Currently on view at Artists Space in New York, artist Jack Smith’s adventurous, ground-breaking oeuvre is the subject of an ambitious, expansive two-floor exhibition exploring his work in the 1970’s and 80’s. Smith’s work sits at the core of much of the American underground’s creative output of the last quarter of the 20th Century, uniting a group of artists invested in the eerie and weird, the surreal, and the abject as strategies to push (or even antagonize) the viewer’s understanding of their format, and the world around them. One can easily see the impact of Smith’s work in John Waters’ filmic output, or Mike Kelley’s sculptural and performative riffs, to name a few. Smith’s work was equally influential in its do-it-yourself mentality as it was for its sheer ability to create worlds and populate them with a swirling, surreal cast of characters that seemed to work both as surrealist escape and autobiographical interpretation of the world of Manhattan during the post-war years.
The show at Artists Space does its best to follow Smith’s work, which, as described above, is remarkably elusive in its final forms and artifacts. True to form, he often sought to move beyond commodification and capitalization on his own work, often referring to notions of “lucky landlordism” or “claptailism” in his work to underscore his opposition to the commodity logic of his field. In one work downstairs, Smith is depicted as wondering aloud as to just how a gay man might be able to use art to escape the trappings of the world around him, even as this same world comes calling to buy the work.
The show makes much of this opposition in its curatorial scope, focusing in particular on the era shortly after Smith was evicted from his SoHo loft, “the Plaster Foundation of Atlantis” in 1971, an action that resulted in him having to move his performances and and pieces to ad-hoc theater spaces, clubs and the city streets. The show, as a result, is in some ways a portrait of a changing city, pushing Smith to the margins of its own art scene as the world around it drew ever-closer to a professionalized, ever-more sanitized framework. Smith’s work is almost, as presented here, a portrait of its own gradual disintegration, made as it is pushed to its own limits and gradually forced to move out into the city rather than continue to build its own internal world in a set space.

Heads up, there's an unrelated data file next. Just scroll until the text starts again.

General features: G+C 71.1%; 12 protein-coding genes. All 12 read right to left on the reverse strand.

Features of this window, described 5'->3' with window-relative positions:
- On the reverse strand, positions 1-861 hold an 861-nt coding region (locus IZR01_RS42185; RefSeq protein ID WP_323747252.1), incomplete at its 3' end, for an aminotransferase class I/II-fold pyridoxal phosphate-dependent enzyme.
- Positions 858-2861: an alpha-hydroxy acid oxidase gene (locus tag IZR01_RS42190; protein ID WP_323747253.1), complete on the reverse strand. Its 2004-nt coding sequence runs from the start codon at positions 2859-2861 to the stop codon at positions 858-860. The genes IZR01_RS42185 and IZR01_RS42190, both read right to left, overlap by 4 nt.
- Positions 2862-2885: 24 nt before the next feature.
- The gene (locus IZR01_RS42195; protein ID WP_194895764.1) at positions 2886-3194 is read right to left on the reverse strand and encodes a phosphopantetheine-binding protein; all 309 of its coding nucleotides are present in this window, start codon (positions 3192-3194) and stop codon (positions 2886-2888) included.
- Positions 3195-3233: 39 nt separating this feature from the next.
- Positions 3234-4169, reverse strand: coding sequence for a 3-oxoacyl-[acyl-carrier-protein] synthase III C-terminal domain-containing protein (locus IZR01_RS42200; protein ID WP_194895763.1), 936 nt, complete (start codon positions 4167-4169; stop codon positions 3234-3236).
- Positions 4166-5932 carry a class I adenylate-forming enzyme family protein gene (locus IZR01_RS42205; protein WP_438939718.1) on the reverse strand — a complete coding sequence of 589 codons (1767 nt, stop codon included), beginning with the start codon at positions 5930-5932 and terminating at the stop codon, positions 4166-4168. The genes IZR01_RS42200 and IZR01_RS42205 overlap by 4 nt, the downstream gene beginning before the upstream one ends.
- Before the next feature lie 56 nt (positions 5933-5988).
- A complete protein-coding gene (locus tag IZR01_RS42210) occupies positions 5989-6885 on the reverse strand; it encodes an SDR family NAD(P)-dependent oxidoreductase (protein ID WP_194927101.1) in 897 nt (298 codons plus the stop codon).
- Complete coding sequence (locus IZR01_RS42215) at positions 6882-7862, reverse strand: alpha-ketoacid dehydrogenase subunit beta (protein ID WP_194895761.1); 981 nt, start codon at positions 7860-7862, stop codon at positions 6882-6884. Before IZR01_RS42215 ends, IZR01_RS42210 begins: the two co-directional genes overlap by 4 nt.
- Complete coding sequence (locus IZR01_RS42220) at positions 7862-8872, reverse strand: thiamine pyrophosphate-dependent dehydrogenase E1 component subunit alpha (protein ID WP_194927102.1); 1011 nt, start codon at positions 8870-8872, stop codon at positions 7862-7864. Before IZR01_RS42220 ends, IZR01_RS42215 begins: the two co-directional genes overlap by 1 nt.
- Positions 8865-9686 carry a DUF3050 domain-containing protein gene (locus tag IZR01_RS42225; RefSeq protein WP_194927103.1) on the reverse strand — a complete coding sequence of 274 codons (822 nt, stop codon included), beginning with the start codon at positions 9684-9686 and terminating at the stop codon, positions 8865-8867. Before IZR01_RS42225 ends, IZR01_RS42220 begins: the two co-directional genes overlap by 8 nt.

Yet the fragments of his work live on in this exhibition, offering a window into a world so richly populated with imaginative characters and concepts that the viewer might still feel themselves transported well beyond the bounds of the exhibition. In the first room, a series of slides from his “boiled lobster color” photo shows are paired with an actual crustacean underneath a vitrine, a strange pairing of artifacts that underscores Smith’s willingness to imbue any chosen object with his uniquely playful humor. Elsewhere, his video works offer a similar take, turning the world around him into a deconstructed swirl of bodies and colors. Smith presents a world ready to break down into a jubilant orgy of energy and creativity at any moment, and the works on view offer the window into his abilities as both magician and ringmaster.
The show closes September 9th.
— D. Creahan
Jack Smith at Artists Space [Exhibition Site]